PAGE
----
For some attendees, future energy projects would benefit from centering discussion around governance that incorporates sustainable and robust financial models: ‘I think a key research topic would be “governance of the energy systems”. It is really important to identify sustainable ways to finance and operate energy systems in displacement settings, ideally with a ‘cooperative’ approach (attendee 18)’. If private sector companies have an evidential base that demonstrates the willingness and feasibility to pay for energy, along with the capacity to deliver an affordable, renewable system, it could encourage a choice of electricity infrastructures in displacement settings. Projects that can envision energy systems that enable economic growth and generate income for displaced people is ‘understanding better the user needs and provide an energy solution that can be easily extended to other people in need, grouped not only [displaced] people but also other people living in rural areas (attendee 21)’.

Publish academic findings and data in an accessible style on non-traditional platforms and formats.

Although there was still a demand for outputs that reflect traditional academic pathways, such as journals, there were also requests for shorter, more practical papers aimed at practitioners: ‘I think journal articles are great to centre the topic and give it greater academic perspective, but I believe the policy reports, blogs and data channels are very important to help practitioners put things into perspective’ (attendee 15). Underpinned by academic rigour, these papers would share data in more accessible formats, for example, infographics, webinars, short one-page reports. Interestingly, some attendees felt that there was a gap in the literature on ‘papers (academic or practitioner-focused) with honest reflections on what worked and what did not’ (attendee 6). By publishing papers that are transparent about the challenges of working in the displaced context, this opens up a new and exciting discussion on what it meant as a successful project.

Disclosing some of the difficulties that the project encountered, which may or may not be resolved during the project’s lifetime, moves discourse from a hierarchy of tangible achievements to a more nuanced recognition of changes, however small, in the researched understanding of how to improve energy access for displaced people.

Acknowledgements

This working paper is drawn from presentations and discussions that emerged during the ‘Agency of Change: Energy in the Displaced Context’ digital Conference held on Wednesday 4th November 2020. The conference was organised by the Centre of Data Science, Coventry University on behalf of the GCRF EPSRC Humanitarian Engineering and Energy for Displacement (HEED) project.

The conference planning committee consisted of Prof. Elena Gaura, Dr Alison Halford and Stefan Haefner, with support from Joel Gibbs, Dr Jonathan Nixon (Faculty of Engineering, Environment, and Computing, Coventry University) and Prof. Heaven Crawley (Centre for Trust, Peace and Social Relations, Coventry University). In addition, the following colleagues contributed to the Conference on the day: Chas Morrison, Melania Tarquino (Practical Action), and Prof. James Brusey, Sheena O’Brien, Dr Nandor Verba, Brandi Jess, Rjaa Ashraf and Dimitar Stoyanov (all from Centre for Data Science, Coventry University).

Our thanks go to all colleagues above and in addition, we would like to especially commend the contributions made by the conference speakers and panellists: Prof. Ben Sovacool (University of Sussex), Kat Harrison (60 Decibels), Edwin Kibanya (60 Decibels), Dr Thomas Fohgrub (UNITAR/ GPA) and Prof. Heaven Crawley (CTPSR). We thank Laura Clarke, Dr Ahn Tran, Kathrin Greilmeier, Rose Kobusinge, Dr Iwona Bisgara, Dr Phil Sandwell, Nicole Bouris, Peter Thomas, Majikia Upendo, Wafa Elahi, Jane Umutoni, Prof. Josephine Mukabera, Hajar Al-Kaddo, Laura Patel, Denise Umubyeyi, Dr Long Seng To, Dr Charlotte Ray, Ben Robinson, Florent Eveille, Julie Sigles, Eva Mach, Katrina Pielli, Pippa Winship, Zelda Mairura, Asha Singh, Daniel Bekemke, Tracy Tunge.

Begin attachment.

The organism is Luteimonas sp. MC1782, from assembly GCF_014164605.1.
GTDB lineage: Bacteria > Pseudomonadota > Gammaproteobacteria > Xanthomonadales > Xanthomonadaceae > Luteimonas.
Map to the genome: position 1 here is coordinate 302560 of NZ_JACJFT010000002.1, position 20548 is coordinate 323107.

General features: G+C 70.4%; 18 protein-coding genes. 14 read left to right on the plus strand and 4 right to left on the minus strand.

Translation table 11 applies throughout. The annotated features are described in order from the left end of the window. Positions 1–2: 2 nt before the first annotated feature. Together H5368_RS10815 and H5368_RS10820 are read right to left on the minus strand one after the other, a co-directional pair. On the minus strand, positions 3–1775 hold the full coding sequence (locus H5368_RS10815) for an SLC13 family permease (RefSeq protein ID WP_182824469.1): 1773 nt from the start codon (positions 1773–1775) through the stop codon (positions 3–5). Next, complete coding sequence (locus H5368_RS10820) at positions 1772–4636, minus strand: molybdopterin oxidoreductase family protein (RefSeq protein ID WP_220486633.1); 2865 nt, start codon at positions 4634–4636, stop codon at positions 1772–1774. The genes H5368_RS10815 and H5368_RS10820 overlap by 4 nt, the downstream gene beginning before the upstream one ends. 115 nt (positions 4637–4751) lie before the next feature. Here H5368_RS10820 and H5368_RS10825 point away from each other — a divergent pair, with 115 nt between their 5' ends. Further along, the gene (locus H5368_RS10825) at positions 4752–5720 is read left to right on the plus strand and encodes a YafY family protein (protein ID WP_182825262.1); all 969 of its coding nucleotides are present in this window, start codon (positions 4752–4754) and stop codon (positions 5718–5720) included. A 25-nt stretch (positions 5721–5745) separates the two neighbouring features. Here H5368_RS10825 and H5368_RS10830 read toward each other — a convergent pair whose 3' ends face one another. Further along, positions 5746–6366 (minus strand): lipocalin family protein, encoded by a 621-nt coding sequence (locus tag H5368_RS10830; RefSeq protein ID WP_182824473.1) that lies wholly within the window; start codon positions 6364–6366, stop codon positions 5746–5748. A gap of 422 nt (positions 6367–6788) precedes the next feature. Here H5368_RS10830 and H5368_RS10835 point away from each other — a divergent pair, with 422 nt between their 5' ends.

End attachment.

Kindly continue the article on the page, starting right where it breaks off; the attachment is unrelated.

Photo credit: ©HEED, ©Edoardo Santangelo, Coventry University

The HEED project is funded by the Engineering and Physical Science Research Council (EPSRC) as part of the Global Challenges Research Fund. HEED is led by an interdisciplinary team based at Coventry University, in partnership with the international development charity, Practical Action, and Scene Connect, a social enterprise strengthening communities through the development of ICT products.

This report should be referenced as:

Halford, A. 2020. Working towards modern, affordable & sustainable energy systems in the context of displacement: Recommendations for researchers and practitioners. Humanitarian Engineering and Energy for Displacement (HEED) Project, Coventry University.

Notes

  1. (2019) Clean Energy Challenge.
  2. Lahn, G. and Grafham, O. (2015). Heat, light and power for refugees, saving lives, reducing costs.
  3. UNHCR (2019). Global Focus: Rwanda end year report 2019.
  4. Ibid. According to the UNCHR in 2019, 100% of refugees were individually registered and children under 12 months were issued with birth certificates. A majority of refugees have access to primary health care, with 90% of school-age refugee children enrolled in the national education system.
  5. ibid
  6. UNHCR (2019). Rwanda Country Refugee Response Plan 2019-2020.
  7. Practical Action (2020). Ensuring refugee camps in Rwanda have access to sustainable energy.
  8. Ibid
  9. Lahn, G. and Grafham, O. (2015). Heat, light and power for refugees: saving lives, reducing costs.
  10. UNHCR (2020) Population Statistics: Rwanda – January 2020
  11. Internal Displacement Monitoring Centre (2020). Grid 2020 Global Report on internal displacement.
  12. The survey was open from 3.45pm Wednesday 4 November till 5.00 pm on Thursday 5 November 2020. There was no obligation to submit a response and attendees could choose whether or not to answer the questions.
  13. The data was analysed thematically, a qualitative research method that is useful for a range of epistemologies and research questions (Braun and Clarke, 2006). Twenty-one attendees contributed to the survey anonymously, with the responses given a number and recorded via a password protected Google form. This sample is not representative nor is the data generalised; instead, the findings give rich, meaningful insights into potential areas of future research and modes of dissemination.